Bo Burnham’s ‘Inside’ Isn’t Just a Comedy Special


Bo Burnham in “Bo Burnham: Inside.” (Courtesy Netflix)

By Luke Jackson


Bo Burnham has always presented an interesting dichotomy of feelings about his successful comedy career. When asked what his advice would be to someone wanting to follow in his footsteps he said, “you gotta just take a breath and give up.”

In his 2016 comedy special “Make Happy,” Burnham furthered this sentiment by saying, “I had a privileged life and I got lucky and I’m unhappy.” Much of this special was dedicated to expressing Burnham’s complicated feelings regarding his gratitude and simultaneous despise of his fan base.

Having achieved great comedic success at such a young age, Burnham has only really ever known performing. The powerful aforementioned feelings coupled with this early success has led to a brand of experimental meta-humor where the audience is often left wondering “Is Bo doing okay?” I found myself asking that same question more than a few times watching Burnham’s newest special, “Inside.”

Dark, Playful Comedy 

“Inside” follows Burnham over the last year as he strives to make a comedy special entirely from inside his room. It’s incredibly intimate and almost claustrophobic at times as he speaks directly through the camera at us individually. Burnham wrote, directed, and edited the special, and it truly is a feat of technical brilliance that is extremely impressive to behold. The passion and dedication is clearly evident as Burnham manages to turn his room into what might as well have been a professional studio.

Much of the special walks a hilariously depressing line of reflecting upon the stress, anxiety and loneliness all of us felt in the garbage pile that was 2020. Burnham also uses the special to comment on our culture’s obsessive need to constantly broadcast everything we are thinking and our often unwarranted trust and reliance on brands and celebrities.

One of the opening songs finds Burnham in the dark sitting at his piano. A spotlight flashes on and he begins to lament on the many serious world events that occurred in 2020. Burnham begins to wonder what he is to do, as he wants to help make the world a better place, and he sarcastically quips, “there’s only one thing I can do about it … while being paid and being the center of attention.” He goes on to sing how what the world needs is for a white man like him to tell jokes and sing silly songs.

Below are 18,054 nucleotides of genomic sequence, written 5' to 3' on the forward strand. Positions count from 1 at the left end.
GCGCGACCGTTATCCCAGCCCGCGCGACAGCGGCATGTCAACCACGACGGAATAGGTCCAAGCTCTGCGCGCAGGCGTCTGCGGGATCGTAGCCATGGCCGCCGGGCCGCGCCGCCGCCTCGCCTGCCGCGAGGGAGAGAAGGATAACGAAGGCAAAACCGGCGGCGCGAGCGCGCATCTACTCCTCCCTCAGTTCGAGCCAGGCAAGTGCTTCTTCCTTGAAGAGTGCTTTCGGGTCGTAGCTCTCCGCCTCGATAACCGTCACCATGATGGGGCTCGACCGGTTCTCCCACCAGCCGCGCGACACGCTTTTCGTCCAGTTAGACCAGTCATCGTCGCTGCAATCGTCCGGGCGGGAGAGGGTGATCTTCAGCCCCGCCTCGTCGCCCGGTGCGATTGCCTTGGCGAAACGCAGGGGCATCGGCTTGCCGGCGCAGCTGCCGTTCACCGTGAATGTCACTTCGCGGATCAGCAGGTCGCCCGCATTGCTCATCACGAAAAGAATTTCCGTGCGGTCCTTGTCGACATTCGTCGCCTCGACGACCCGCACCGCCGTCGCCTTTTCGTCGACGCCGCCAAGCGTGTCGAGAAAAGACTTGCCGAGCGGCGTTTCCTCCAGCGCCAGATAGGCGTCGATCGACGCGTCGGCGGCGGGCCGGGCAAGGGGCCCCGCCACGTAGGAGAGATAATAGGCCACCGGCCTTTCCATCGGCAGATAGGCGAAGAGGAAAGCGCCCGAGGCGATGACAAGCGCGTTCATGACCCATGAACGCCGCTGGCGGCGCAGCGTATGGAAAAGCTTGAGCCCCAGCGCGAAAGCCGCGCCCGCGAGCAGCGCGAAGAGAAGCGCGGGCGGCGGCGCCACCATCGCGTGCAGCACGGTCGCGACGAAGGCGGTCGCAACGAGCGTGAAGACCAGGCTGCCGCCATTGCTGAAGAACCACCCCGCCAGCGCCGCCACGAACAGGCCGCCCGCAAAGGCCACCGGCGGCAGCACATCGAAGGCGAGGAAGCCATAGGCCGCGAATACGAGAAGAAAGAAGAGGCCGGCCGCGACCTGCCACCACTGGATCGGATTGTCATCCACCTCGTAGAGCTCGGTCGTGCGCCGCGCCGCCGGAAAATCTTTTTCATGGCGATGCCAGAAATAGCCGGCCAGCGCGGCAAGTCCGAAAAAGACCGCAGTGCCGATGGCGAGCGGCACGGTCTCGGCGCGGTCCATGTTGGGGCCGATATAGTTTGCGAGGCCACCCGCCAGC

For around 35 minutes, “Inside” follows this theme of jokes and songs about inappropriately processing the seriousness of our current world climate. Then, suddenly, the tone shifts, and we live behind the bright colored silliness typical to Burnham’s style.

Slowly we begin to watch as Burnham descends into madness: his hair and beard become progressively more wild and untamed as he expresses concerns of never being able to finish the special. Then he expresses concerns that this special is the only thing keeping him sane and that if he ever finishes it, he’ll lose his mind. Between these concerns are brutally honest layers of desire to know if we’re enjoying the special and if it’s any good.

The Perfect Mixture of Sadness and Humor 

Burnham wraps up the special by reiterating his conflicting feelings — how he is supposed to tell jokes in a world so broken? He wonders: once he is old and irrelevant, will anything he said or did matter?

As I listened over the course of an hour and a half of content, I could barely withhold my tears. Burnham, like most of us, simply wants to be a good person, but isn’t quite sure how to do that.

“Inside” is a comedy special that is hard to put into words, it moves past being just a comedy special and needs to be experienced. It’s thought provoking, hilarious and genuinely sad. For me, it was a perfect summary of everything I went through in 2020 and I can’t stop thinking about it.

“Inside” is available to stream on Netflix.



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